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Monday, July 04, 2011

Bach's 'St. Matthew Passion' at Oberlin College


The Baroque Performance Institute at Oberlin College celebrated its fortieth anniversary with a performance of Bach's St. Matthew Passion, BWV 244, at the Warner Concert Hall, Oberlin College, Oberlin Ohio on July 1st. Kenneth Slowick, artistic director of the BPI conducted.





You were put on notice the minute you glanced at the program with its quote from Igor Stravinsky:


"Johann Sebastian Bach's St. Matthew Passion is written for a chamber music ensemble.
Its first performance in Bach's lifetime was perfectly realized by a total force of
thirty-four musicians, including soloists and chorus. That is known. And nevertheless
in our day one does not hesitate to present the work in complete disregard for the
composer's wishes, with hundreds of performers, sometimes almost a thousand...."


Stravinsky was writing in 1942. By that time, nearly 200 years after Bach's death, the large scale forces for the Bach and Handel oratorios were the norm. Those of us of an age to grow up with recordings by Koussevitzky, Mengelberg, Klemeperer and Bernstein-not to mention the early Karajan, heard large choruses, inflated orchestras and operatic soloists. And some of us loved it this way. More was more and more was better.


Joshua Rifkin changed all that thirty five years ago with his performances and later recordings of Bach one on a part and an orchestration close to what Bach would have known. Today, a Klemepereresque 'St. Matthew' would be an aberration. (Too bad). Still what one hears in historically informed performances today is the intricacy of the writing, the drama of the story and the beauty of the music.

I wonder if 'beauty' is a facile phrase today to use in discussing music. I not only want to hear music played beautifully, I also want to hear beautiful music. The St. Matthew Passion
may be the score we save from Noah's next Flood. One needn't be religious or Christian to appreciate the drama in this music: the halo of low strings surrounding Jesus's spare lines, the advanced-for the time-chromaticism of "Warlich dieses ist Gottes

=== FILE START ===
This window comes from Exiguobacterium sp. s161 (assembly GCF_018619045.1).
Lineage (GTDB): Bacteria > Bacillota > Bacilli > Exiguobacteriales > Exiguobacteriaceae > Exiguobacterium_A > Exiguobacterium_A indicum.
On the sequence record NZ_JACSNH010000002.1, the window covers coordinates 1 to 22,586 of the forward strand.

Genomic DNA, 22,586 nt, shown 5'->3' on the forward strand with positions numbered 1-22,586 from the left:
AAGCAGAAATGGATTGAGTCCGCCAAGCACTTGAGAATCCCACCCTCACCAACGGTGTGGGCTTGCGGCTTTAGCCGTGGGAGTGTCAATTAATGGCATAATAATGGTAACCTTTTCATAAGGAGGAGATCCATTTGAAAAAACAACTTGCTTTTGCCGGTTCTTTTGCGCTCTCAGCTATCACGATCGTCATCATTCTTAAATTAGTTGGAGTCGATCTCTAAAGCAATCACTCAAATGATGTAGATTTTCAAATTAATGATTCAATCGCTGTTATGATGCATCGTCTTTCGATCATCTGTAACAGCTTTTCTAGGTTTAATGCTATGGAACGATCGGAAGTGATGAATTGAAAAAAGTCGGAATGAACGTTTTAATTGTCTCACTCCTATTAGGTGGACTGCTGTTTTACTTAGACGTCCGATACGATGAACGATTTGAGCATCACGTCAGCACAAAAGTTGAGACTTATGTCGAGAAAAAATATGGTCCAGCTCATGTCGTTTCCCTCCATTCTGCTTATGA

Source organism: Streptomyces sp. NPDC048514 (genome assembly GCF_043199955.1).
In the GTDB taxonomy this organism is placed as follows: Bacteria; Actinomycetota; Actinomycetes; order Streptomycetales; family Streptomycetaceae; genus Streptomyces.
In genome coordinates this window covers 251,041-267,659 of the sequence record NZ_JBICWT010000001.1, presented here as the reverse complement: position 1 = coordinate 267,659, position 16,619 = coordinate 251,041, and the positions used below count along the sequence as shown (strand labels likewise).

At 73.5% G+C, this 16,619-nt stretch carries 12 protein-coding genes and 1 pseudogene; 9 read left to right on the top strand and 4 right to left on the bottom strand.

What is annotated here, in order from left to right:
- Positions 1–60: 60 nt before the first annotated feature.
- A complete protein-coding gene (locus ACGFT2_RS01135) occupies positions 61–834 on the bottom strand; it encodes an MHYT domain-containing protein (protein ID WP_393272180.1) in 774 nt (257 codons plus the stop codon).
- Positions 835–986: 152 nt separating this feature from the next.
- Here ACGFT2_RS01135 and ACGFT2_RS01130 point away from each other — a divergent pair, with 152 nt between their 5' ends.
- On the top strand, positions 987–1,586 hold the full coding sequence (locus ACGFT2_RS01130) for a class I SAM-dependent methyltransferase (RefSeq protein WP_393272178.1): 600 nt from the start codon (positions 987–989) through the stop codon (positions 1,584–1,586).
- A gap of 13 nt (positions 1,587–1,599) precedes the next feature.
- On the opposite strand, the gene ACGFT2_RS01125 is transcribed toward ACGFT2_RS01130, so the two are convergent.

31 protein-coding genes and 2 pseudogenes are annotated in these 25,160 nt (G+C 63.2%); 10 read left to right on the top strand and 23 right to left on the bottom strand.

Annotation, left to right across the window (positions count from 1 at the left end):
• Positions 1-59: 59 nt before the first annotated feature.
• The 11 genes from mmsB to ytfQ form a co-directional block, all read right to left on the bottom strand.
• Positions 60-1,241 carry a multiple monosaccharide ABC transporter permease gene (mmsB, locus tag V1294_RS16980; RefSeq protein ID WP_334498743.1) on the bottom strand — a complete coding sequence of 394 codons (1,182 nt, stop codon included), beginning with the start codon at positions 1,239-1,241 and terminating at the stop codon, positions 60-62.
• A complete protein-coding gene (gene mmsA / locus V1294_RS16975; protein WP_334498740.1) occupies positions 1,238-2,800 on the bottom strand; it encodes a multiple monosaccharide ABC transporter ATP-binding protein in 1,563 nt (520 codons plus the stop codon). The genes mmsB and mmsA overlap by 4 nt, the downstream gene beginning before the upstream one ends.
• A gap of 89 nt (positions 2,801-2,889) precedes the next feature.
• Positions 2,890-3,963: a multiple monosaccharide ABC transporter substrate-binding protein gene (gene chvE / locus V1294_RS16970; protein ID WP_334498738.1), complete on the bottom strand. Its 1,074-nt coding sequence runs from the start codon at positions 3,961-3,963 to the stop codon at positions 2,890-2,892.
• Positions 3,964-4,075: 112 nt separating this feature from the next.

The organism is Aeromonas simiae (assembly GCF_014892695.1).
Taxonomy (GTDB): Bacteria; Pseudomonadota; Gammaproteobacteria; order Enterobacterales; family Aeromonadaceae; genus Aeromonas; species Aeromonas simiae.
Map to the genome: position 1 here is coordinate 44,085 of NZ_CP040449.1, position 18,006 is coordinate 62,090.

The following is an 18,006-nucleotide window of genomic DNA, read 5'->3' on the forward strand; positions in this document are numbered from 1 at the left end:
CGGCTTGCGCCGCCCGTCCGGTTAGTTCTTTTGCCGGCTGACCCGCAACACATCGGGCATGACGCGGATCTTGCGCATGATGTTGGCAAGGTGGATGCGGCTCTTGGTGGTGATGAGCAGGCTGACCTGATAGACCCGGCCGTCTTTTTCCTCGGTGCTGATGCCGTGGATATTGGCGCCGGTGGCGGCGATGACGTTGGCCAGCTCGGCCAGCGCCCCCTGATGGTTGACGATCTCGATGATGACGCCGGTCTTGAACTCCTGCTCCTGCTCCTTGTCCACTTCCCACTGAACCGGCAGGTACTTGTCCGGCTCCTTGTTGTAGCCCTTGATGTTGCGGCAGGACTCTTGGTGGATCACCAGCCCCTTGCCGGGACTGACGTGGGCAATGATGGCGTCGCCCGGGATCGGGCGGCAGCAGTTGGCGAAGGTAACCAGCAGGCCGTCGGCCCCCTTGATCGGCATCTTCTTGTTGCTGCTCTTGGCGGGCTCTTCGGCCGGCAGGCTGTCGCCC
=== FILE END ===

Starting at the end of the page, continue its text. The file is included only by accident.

sohn gewesen (Truly this was the son of God) or the insistent dialogue between Peter and the maids who recognize this distraught apostle. It's perfectly possible, indeed nowadays imperative to play this work with a reduced chorus and chamber ensemble.

At Oberlin, the soloists blended into the chorus. There were nine singers on stage and a quartet of sopranos in the choir loft. The singers were some of the best in the baroque music business: Ellen Hargis, William Sharp and Max von Egmond as Jesus. It was a joyful night for tenors, with superb singing by Thomas Cooley-the Evangelist, and by Derek Chester. His 'Geduld, geduld' (patience) was a high point of the evening.


The orchestra looked to include students and well regarded professionals, including Christopher Kreuger, flute. Kenneth Slowick's conducting was energetic-not fast but energetic. He didn't skim over the music in a flurry of white tone: he let the singers and instrumentalist tell the story. The occasional ragged ensemble and hard to tune instruments were more a testament to the student environment and I'm sure limited rehearsal time for a such an imposing work.

The St. Matthew is long-pity the souls and posteriors of the first hearers in a cold church in Leipzig-but Slowick and his artists were as fresh and spirited at 10.45 pm as they had been three hours earlier. I imagine they could have performed the entire work all over again, right away, and I know the full house-with a lot of young people, praise God!-would have been delighted to stay put.

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